Note: This post is intended for non-writers who need to write help documentation. However, most content creators can benefit from the advice here!
In a previous post, I mentioned that you need to create style standards for your help content sooner rather than later. The big takeaway in that post is that style standards breed consistency, and consistency makes your content more helpful, scalable, and trustworthy. This post assumes that you don’t have a marketing or documentation team, and that you don’t have any explicit style guidelines.
In this post, I outline the basics of getting your own style guide up and running.
The first step to create a style guide is to take stock of what content you already have. You can do this with a content audit. Although you don’t have to do a full content audit, it can save you work down the road. I talk about the benefit of full content audits in this post about my first year as a writer.
During the audit, pay attention to what your content says, how it’s saying it, and how it’s formatted. Start taking notes. Here are some things to look out for:
- Do you use H1 or H2 for top-level headings?
- How do you refer to your product, services, or components?
- How do you write words with multiple accepted spellings? Is it dropdown or drop down, or drop-down? Is is clickthrough or click-through?
- Which verbs are you using for actions? Is it navigate to or go to? Is it enter or type?
Once you’re done with your audit you should have 3 things: a list of your content, a grasp on your organization’s voice and tone, and an idea of how inconsistent your docs are.
decide how you want to say things
If you don’t already have brand guidelines that outline your organization’s voice and tone, you should start there. Voice is your organization’s communication style or personality. Tone is your content’s mood. Tone should adapt to what kind of content you’re creating. For example, your marketing content might have a more exciting tone than your help content.
You can find your voice by asking If our brand were a person, what would they be like? Is your brand bubbly, friendly, droll, or sarcastic? Find it and go with it – write down a paragraph with a few adjectives that describe your voice. For example:
Our brand is bubbly and informal, but not too zealous or too chummy. Our brand is an expert in our field, but is never condescending.
Bam! Now you’re ready to move on.
If you still have no idea what I’m talking about, MailChimp has an excellent guide to voice and tone.
make a list
The next step is to create an alpha list (sometimes called a word list). An alpha list is essentially a dictionary for your organization. It should be part of a comprehensive style guide, but it’s nice to have a separate list that you can use as a quick reference.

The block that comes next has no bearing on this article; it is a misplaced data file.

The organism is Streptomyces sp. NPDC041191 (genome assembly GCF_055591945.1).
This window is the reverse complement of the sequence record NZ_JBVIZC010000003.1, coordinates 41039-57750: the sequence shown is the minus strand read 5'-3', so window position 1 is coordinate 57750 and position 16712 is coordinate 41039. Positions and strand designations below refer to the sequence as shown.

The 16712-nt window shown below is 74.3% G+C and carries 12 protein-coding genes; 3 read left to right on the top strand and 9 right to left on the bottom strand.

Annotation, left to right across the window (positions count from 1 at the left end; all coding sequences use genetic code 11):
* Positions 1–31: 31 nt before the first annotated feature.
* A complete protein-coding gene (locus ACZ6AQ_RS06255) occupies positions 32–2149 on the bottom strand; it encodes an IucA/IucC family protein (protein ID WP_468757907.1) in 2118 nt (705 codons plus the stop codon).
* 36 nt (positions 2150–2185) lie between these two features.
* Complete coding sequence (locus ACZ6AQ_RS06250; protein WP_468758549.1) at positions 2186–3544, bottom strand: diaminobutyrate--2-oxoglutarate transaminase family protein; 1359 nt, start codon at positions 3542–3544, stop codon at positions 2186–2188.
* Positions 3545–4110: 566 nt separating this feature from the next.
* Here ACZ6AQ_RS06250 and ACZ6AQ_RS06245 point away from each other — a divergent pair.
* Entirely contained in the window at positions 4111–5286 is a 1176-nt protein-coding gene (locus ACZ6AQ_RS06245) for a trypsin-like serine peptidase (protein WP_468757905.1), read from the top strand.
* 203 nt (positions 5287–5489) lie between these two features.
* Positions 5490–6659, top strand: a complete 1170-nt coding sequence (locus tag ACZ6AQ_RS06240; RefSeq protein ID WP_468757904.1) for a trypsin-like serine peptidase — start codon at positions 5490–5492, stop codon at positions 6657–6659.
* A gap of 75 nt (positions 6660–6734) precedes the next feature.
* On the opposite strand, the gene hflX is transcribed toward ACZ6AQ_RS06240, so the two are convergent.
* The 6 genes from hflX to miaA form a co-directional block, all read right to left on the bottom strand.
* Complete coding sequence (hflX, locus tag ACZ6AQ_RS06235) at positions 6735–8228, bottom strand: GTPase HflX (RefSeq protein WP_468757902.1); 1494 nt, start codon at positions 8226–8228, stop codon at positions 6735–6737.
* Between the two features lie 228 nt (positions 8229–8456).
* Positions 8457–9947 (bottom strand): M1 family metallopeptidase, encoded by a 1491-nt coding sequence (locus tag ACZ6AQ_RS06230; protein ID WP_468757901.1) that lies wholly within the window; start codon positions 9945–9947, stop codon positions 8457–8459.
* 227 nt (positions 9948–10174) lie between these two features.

This is where you decide how you’re going to write your product components, services, team names, and so on. Creating this list will go far in keeping your docs consistent.
Your alpha list can be as simple as a Google Sheet – just type the word as it should be used. For example, if you’ve decided that dropdown is the spelling you’re going to use, write it down!
write the style guide
The quickest and easiest way to do this is to take a popular style guide and modify it for your own needs. For example, you can use AP Style, but modify it to use serial commas (you should totally use serial commas, you savage). If you want to start from scratch, here are a few questions to get you started:
- How will you write out dates, time, telephone numbers, website URLs, or email addresses?
- Are you going to allow e.g, i.e, etc, or should you use something like for example and and so on?
- How about acronyms, abbreviations and initialisms? Are there cases where using these is okay?
- Will you use logical punctuation or traditional?
Ask yourself a slew of questions, and then write it all down.
If you’re totally overwhelmed already, just borrow someone else’s style guide. MailChimp is particularly gracious and invites you to adapt their style guide.
write article content standards
Here’s where the real help docs stuff comes into play. You need to explicitly describe how each article should be structured and the kinds of content they will contain. You can ask a few questions to get started:
- What kinds of articles will you need? How tos? References and glossaries? FAQs? Think about the types your readers need. A good basic starting point is concept, task, and reference:
- Concept articles give a broad overview of a concept.
- Task articles contain instructions for doing something.
- Reference articles contain more technical content like definitions and specifications.
- How will you write out navigation paths? Will it be Navigate to Home > Settings or Go to Home, then click Settings?
- What will your article naming convention be like? Should task articles be named How to do the thing or Doing the thing? Should FAQs be named xyz FAQs or xyz Frequently Asked Questions?
Figure out your needs, and then write down the rules.
Note on task steps: Steps that should be done in order should always be numbered lists. Avoid using numbered lists for anything that isn’t a task.
keep it updated
Your style guide should be a living document – don’t go through the trouble of creating one and then let it gather dust. Your guide should evolve as your organization does. A well-used and maintained style guide will help keep content consistent and on-brand.